Yet another Yellowstone hiker decides it would be a good idea to pose for selfies with bison (it isn't)

Bull bison facing forward
(Image credit: Getty Images)

Yet another hiker has been spotted with his phone out, posing for photos with a bison at Yellowstone National Park. Bison are powerful and unpredictable wild animals, and according to the National Park Service (NPS) are responsible for more injuries at Yellowstone than any other animal – including wolves, bears, and snakes.

This particular incident was recorded by another park visitor who wisely stayed inside his own vehicle. The selfie-taker eventually moved when warned, but the bison was clearly agitated by his close proximity, turning to face him and sending a nearby woman running.

The clip was shared via Instagram account TouronsOfYellowstone, which highlights careless behavior at US National Parks and other sites of natural beauty. These all too often involve wildlife, and previous incidents have included a bare-chested man chasing a wolf, a visitor petting a bison, and a man taunting a bull elk by bugling at it.

Distracting or harassing wildlife at National Parks is a federal crime, and if found guilty, visitors face bans, fines, and even jail time. 

The rules exist to protect people as well as animals. Just a few days ago, an 83-year-old woman suffered serious injuries when she was gored by a bison at Yellowstone and lifted about a foot in the air. Her current condition is unknown, and the NPS says the incident is being investigated.

"Wild animals can be aggressive if people don't respect their space," warned an NPS spokesperson in a statement after the attack. "When an animal is near a campsite, trail, boardwalk, parking lot or in a developed area, give it space. It is your responsibility to stay more than 25 yards (23 m) away from all large animals – bison, elk, bighorn sheep, deer, moose, and coyotes – and at least 100 yards (91 m) away from bears and wolves."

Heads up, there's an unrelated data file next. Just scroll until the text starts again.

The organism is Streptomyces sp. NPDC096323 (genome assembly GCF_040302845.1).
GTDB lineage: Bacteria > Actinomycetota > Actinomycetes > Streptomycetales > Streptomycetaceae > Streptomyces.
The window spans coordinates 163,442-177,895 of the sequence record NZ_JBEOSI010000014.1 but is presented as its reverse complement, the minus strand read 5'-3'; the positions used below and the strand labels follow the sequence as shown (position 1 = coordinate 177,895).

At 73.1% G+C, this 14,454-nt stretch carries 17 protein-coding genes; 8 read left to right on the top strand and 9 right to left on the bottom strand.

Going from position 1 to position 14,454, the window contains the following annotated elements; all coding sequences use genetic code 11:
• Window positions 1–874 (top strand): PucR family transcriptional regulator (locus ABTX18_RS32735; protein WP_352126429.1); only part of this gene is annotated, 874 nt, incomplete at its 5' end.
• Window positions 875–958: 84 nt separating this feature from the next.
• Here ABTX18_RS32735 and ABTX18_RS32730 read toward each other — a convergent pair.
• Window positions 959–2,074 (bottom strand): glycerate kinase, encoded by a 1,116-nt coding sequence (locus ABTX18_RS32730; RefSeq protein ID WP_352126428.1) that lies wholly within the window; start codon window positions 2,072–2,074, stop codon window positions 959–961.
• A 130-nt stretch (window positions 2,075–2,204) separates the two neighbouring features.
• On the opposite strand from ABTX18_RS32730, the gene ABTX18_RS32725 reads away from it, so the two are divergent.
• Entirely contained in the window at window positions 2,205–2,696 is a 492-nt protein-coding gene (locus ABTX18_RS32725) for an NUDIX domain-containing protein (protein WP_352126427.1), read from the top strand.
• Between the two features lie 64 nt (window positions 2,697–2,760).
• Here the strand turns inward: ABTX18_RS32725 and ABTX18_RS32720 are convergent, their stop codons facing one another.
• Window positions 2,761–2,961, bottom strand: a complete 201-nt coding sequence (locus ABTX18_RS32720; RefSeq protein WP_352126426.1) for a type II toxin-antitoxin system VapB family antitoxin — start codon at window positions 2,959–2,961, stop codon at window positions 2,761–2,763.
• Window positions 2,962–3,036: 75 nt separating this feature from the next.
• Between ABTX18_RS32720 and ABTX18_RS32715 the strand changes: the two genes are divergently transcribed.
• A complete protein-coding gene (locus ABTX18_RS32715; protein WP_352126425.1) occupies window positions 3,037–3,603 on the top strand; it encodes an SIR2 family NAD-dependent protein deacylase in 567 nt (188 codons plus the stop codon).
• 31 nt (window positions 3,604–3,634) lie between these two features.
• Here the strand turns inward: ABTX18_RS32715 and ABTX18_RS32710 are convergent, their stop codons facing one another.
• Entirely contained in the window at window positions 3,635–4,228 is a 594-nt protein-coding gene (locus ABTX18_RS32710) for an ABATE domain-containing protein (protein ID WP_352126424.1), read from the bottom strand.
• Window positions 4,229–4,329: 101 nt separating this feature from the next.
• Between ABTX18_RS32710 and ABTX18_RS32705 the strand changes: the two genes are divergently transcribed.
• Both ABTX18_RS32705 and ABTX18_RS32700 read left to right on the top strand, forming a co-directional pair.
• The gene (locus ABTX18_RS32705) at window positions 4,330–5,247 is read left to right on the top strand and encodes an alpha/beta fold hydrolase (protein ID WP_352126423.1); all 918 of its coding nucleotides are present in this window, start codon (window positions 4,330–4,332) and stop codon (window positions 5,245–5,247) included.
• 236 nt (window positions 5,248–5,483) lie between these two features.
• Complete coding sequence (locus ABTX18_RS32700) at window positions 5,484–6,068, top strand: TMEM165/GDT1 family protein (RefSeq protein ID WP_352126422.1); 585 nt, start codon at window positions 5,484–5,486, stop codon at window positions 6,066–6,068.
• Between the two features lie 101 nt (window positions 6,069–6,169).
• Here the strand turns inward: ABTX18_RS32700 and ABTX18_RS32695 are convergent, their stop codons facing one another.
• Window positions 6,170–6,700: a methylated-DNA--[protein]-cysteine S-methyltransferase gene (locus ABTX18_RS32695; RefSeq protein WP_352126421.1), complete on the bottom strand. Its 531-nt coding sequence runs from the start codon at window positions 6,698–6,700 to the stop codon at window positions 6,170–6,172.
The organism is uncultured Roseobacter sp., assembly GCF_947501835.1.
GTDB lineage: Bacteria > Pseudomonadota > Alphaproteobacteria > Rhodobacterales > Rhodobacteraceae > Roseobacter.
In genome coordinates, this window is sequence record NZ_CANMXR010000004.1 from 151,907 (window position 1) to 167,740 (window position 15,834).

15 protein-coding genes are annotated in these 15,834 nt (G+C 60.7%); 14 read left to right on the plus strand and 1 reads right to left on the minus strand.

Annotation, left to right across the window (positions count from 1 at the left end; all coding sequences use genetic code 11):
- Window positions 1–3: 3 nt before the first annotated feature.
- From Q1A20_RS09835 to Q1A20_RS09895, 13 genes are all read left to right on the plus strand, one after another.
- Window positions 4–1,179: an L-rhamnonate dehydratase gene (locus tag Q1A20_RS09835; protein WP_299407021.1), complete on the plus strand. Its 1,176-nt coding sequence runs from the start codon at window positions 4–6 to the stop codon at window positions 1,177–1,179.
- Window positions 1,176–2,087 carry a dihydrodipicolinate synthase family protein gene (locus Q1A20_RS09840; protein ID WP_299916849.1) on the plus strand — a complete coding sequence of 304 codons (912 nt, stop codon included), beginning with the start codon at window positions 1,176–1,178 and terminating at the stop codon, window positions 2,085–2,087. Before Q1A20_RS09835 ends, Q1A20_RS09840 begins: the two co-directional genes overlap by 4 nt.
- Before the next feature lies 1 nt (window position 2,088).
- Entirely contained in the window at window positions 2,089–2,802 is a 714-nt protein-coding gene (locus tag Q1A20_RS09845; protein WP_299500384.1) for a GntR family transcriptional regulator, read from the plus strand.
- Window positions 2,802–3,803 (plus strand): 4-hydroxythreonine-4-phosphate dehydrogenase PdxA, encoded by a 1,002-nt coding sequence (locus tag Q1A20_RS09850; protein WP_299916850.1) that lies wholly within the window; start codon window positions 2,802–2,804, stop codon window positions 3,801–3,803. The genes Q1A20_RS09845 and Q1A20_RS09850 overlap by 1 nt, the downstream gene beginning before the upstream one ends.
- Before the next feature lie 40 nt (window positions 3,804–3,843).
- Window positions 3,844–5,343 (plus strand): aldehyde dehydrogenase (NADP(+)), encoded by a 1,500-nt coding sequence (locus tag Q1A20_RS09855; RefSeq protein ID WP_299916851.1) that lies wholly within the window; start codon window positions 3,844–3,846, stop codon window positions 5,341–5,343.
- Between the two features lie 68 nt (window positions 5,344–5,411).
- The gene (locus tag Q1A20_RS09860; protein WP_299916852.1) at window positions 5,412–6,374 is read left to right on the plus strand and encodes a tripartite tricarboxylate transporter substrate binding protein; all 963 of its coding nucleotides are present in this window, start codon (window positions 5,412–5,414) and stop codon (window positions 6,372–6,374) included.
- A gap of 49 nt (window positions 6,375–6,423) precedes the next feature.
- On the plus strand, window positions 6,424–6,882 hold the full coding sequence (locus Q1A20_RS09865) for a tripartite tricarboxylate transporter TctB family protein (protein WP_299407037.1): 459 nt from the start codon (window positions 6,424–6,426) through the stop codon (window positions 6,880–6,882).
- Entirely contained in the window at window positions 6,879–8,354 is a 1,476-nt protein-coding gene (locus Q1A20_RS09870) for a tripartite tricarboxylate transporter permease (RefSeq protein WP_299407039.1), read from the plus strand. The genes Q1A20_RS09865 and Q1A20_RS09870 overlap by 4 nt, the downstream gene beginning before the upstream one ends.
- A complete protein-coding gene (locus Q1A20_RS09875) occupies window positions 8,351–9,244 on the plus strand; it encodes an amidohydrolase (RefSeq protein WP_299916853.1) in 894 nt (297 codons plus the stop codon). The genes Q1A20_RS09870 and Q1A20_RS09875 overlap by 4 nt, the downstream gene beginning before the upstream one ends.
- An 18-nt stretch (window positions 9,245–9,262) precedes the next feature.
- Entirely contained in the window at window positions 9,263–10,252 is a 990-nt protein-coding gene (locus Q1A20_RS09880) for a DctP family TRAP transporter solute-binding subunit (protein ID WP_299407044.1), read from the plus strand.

If necessary, you should turn around or take a different route to avoid invading an animal's space. Last year, a young woman was gored while hiking in Caprock Canyons State Park after she tried to sneak past a herd of bison rather than take a detour to avoid them. Rebecca Clark, who suffered a puncture wound to her back, posted a video of the attack online as a warning to others.

Cat Ellis

Cat is the editor of Advnture, She’s been a journalist for 15 years, and was fitness and wellbeing editor on TechRadar before joining the Advnture team in 2022. She’s a UK Athletics qualified run leader, and in her spare time enjoys nothing more than lacing up her shoes and hitting the roads and trails (the muddier, the better), usually wearing at least two sports watches.